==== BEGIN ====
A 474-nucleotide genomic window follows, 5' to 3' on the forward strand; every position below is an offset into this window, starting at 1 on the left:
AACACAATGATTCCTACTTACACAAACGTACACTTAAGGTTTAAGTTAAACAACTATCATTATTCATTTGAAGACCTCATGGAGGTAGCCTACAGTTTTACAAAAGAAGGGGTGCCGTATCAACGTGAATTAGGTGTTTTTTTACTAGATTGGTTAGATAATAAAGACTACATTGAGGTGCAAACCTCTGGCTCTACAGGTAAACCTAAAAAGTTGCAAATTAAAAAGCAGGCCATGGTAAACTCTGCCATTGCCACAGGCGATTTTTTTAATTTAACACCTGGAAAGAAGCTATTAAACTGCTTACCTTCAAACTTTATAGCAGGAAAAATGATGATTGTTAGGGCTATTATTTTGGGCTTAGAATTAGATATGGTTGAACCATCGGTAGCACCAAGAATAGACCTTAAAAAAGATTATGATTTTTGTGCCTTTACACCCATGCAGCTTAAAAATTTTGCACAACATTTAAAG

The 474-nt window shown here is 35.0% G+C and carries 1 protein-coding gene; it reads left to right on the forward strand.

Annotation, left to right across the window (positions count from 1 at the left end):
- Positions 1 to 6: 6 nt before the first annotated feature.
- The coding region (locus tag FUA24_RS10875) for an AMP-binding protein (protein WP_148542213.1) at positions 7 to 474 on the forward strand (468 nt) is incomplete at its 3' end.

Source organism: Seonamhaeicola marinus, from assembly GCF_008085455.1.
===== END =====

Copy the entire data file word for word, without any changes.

A 474-nucleotide genomic window follows, 5' to 3' on the forward strand; every position below is an offset into this window, starting at 1 on the left:
AACACAATGATTCCTACTTACACAAACGTACACTTAAGGTTTAAGTTAAACAACTATCATTATTCATTTGAAGACCTCATGGAGGTAGCCTACAGTTTTACAAAAGAAGGGGTGCCGTATCAACGTGAATTAGGTGTTTTTTTACTAGATTGGTTAGATAATAAAGACTACATTGAGGTGCAAACCTCTGGCTCTACAGGTAAACCTAAAAAGTTGCAAATTAAAAAGCAGGCCATGGTAAACTCTGCCATTGCCACAGGCGATTTTTTTAATTTAACACCTGGAAAGAAGCTATTAAACTGCTTACCTTCAAACTTTATAGCAGGAAAAATGATGATTGTTAGGGCTATTATTTTGGGCTTAGAATTAGATATGGTTGAACCATCGGTAGCACCAAGAATAGACCTTAAAAAAGATTATGATTTTTGTGCCTTTACACCCATGCAGCTTAAAAATTTTGCACAACATTTAAAG

The 474-nt window shown here is 35.0% G+C and carries 1 protein-coding gene; it reads left to right on the forward strand.

Annotation, left to right across the window (positions count from 1 at the left end):
- Positions 1 to 6: 6 nt before the first annotated feature.
- The coding region (locus tag FUA24_RS10875) for an AMP-binding protein (protein WP_148542213.1) at positions 7 to 474 on the forward strand (468 nt) is incomplete at its 3' end.

Source organism: Seonamhaeicola marinus, from assembly GCF_008085455.1.